25 year old snowmobile rider Caleb Moore was performing big tricks on his snowmobile during the snowmobile freestyle competition when he crashed performing a back flip. During the freestyle competition riders have 75 seconds to perform tricks and impress the judges.
Nearing the end of Moore’s 75 second run he attempted to back flip his 450 pound snowmobile and under rotated. The ski’s of the sled dug into the snow launching Caleb head first into the snow with the snowmobile chasing him and landing on top of him hitting him in the head and chest.
He laid unconscious for awhile and when he woke up he said it was like waking up from a long dream. He walked himself over to a medical tent where he was placed on a stretcher and put into an ambulance. He was diagnosed with a concussion at the scene which would have been his 11th by count.
Caleb’s brother Colten Moore was also competing in the freestyle event. When Colten came up to the same jump where his brother had crashed a little earlier he over rotated the backflip and crashed hard off the back of the sled.
“They’ll do some big trick and my heart skips a beat,” said Wade Moore, Caleb’s father. “This is not new to us,” Wade said as both the Moore Brothers were rushed to the hospital.
After being examined in the hospital Caleb was found to have a bleeding heart and was airlifted to St. Mary’s Hospital where he had an emergency surgery.
The crash happened Thursday January 24, 2013 and Caleb died a week later in Grand junction hospital.
Caleb Moore’s death is a scary reminder of how dangerous the world of extreme sports can be. “It is definitely a scary thing for a sport like ours,” said Levi LaValle (X games competitor.) “The only thing we can do is we can look at that and learn from it and look at how we can try to prevent that. Other than that, you look at it, what happened to him, it was an accident. He’s done that trick multiple times. He’s practiced. He’s done everything he can to prevent that.”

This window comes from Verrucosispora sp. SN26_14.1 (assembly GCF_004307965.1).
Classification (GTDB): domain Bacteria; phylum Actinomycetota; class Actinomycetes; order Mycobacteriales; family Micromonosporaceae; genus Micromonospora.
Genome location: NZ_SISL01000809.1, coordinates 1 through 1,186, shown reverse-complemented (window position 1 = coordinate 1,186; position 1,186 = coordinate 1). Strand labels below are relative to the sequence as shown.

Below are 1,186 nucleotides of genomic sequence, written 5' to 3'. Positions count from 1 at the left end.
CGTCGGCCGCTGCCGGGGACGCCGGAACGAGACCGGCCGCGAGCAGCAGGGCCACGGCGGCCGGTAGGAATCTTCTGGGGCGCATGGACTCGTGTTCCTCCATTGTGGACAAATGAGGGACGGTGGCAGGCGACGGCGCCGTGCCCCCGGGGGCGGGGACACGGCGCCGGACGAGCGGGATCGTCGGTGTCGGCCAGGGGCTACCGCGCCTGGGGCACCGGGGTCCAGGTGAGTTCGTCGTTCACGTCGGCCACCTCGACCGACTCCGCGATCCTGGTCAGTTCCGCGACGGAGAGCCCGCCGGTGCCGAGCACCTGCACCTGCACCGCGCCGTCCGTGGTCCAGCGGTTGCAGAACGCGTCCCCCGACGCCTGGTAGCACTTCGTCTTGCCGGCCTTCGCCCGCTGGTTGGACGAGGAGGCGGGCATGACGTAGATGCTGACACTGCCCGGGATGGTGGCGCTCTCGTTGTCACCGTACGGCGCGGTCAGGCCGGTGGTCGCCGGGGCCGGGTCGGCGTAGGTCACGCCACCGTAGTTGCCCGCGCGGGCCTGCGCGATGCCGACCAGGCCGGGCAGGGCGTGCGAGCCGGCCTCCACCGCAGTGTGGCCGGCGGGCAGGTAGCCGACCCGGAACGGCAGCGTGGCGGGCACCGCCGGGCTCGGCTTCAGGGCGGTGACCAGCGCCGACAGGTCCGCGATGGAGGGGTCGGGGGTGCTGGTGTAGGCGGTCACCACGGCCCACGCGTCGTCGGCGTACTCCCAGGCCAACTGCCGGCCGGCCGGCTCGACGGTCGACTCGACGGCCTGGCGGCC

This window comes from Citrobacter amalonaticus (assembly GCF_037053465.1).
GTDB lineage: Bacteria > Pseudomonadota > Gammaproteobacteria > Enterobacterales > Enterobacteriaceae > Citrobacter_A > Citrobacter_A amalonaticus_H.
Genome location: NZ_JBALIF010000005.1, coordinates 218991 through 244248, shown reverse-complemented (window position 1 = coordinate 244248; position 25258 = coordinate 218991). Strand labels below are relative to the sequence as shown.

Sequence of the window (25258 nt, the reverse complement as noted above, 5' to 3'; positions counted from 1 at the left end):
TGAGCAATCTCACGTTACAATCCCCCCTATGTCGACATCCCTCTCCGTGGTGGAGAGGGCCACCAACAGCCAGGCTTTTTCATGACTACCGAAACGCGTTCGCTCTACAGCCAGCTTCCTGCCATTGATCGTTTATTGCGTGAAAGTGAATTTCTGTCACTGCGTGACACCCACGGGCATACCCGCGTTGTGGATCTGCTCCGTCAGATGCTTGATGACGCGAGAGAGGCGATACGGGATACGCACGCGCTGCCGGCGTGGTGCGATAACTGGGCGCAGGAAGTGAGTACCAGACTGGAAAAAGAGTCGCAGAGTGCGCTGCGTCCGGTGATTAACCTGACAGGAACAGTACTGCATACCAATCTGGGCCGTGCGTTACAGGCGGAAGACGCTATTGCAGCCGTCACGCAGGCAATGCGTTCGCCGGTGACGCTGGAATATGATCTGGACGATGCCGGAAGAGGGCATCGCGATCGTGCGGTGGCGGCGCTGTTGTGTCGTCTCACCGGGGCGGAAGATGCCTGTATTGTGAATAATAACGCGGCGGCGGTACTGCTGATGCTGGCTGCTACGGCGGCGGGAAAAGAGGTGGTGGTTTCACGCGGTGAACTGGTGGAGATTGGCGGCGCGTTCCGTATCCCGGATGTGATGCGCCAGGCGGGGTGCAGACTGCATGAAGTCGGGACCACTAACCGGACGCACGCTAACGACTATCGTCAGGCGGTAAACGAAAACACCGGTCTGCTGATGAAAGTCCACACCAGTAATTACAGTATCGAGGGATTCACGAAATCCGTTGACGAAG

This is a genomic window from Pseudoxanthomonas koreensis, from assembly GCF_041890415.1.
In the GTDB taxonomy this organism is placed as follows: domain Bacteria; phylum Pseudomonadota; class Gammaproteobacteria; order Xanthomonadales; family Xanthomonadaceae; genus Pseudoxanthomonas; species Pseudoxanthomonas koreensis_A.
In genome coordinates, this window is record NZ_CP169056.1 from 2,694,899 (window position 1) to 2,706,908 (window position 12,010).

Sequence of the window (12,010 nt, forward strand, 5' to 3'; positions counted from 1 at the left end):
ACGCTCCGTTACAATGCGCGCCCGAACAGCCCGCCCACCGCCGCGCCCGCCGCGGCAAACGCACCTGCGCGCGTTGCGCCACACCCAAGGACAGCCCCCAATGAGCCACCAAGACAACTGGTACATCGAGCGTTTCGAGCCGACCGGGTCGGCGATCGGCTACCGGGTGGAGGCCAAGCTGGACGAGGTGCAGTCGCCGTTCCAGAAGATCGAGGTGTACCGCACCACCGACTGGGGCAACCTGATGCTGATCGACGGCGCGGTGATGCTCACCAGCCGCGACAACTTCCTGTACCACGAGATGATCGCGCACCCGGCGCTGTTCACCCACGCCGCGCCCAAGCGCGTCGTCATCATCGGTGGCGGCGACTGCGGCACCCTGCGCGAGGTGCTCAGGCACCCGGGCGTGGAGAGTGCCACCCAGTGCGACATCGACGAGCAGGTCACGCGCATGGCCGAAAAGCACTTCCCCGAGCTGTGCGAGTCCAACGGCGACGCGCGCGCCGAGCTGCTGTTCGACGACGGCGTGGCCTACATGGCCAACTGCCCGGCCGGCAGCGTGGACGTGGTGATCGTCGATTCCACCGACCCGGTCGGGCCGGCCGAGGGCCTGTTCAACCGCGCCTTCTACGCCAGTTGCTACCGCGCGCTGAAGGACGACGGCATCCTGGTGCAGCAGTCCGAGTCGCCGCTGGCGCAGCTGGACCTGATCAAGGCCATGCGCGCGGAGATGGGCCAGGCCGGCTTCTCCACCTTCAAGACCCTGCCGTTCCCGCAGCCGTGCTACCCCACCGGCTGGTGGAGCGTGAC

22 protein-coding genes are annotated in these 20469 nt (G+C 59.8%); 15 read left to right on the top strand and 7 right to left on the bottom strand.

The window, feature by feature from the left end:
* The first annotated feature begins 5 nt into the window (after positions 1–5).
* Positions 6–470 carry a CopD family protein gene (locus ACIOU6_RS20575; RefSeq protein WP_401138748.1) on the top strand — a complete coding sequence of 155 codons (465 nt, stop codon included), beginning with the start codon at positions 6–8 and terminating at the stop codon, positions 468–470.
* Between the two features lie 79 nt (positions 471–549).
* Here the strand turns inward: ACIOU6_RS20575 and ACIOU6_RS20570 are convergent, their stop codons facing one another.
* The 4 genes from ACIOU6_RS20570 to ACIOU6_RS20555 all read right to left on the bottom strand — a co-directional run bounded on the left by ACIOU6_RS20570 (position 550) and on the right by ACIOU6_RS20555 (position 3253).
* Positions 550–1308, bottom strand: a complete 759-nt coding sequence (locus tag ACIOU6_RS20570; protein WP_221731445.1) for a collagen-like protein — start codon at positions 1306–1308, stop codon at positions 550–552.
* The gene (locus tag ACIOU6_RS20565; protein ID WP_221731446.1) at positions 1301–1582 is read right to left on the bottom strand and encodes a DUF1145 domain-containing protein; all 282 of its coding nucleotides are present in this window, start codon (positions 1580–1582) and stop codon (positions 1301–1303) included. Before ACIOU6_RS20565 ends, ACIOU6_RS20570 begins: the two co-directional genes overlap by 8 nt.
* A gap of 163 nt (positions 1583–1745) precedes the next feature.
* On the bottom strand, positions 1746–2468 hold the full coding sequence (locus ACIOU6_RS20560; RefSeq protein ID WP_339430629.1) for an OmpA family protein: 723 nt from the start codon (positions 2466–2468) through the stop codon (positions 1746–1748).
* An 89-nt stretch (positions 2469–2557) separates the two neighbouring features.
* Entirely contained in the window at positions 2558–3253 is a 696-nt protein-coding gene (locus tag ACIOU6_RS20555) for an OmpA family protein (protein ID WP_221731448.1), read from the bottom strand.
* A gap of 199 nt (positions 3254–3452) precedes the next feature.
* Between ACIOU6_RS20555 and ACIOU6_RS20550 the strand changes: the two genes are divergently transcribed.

Waldo Autry 1957-2013. On January 23, 2013 Waldo Autry, a skateboard legend, street luger and the definition of an adrenaline junky passed away. Waldo was a friend to everyone that knew him. He touched the lives of many and his passing away was a shock to everyone who knew him.
Waldo was best known for inventing the kickturn on an invert in the Baldy pipes. He raced in the Signal Hill speed runs and made the cover of many skateboarding magazines. He was always pushing the limits with everything he did. “If they were going to jump over a car, I was going to jump over a garage” Waldo said in an interview with Juice Magazine.
Not only is Waldo well known for skateboarding but he was also a well known street luger. Most people who don’t know much about street luging know him for his participation in the Red Bull luge launch in San Francisco.
The skateboarding he did in bowls far exceeded others of his time. Anybody who skateboarded in the 70′s would know who Waldo Autry was and anyone who has ever had the chance to meet or ride with the man has a story to tell.
My first time meeting him was at Barrett Junction and it was obvious that he was willing to push the envelope. Waldo only knew how to charge into things hard.
At Barrett Junction I saw him crash twice and both times were crazy. I know he liked the way I told the story of his crash. I was street luging right behind him and almost got tangled up in his wreck with Niko Kroha. “It was probably better to crash there then to make it,” Waldo said after I told him my recollections about watching his crash and how crazy it was. I pretty much had first row seats to the crash following right behind him down the hill.
Waldo Autry’s crash with Niko Kroha was one of the gnarliest street luge crashes that I have witnessed in person.
Niko was out in front of Waldo, I was right behind them and Tabitha Mitchell was right behind me.
Waldo went for the pass on Niko on the inside. Niko was pretty far inside though and there wasn’t much room for him to pass.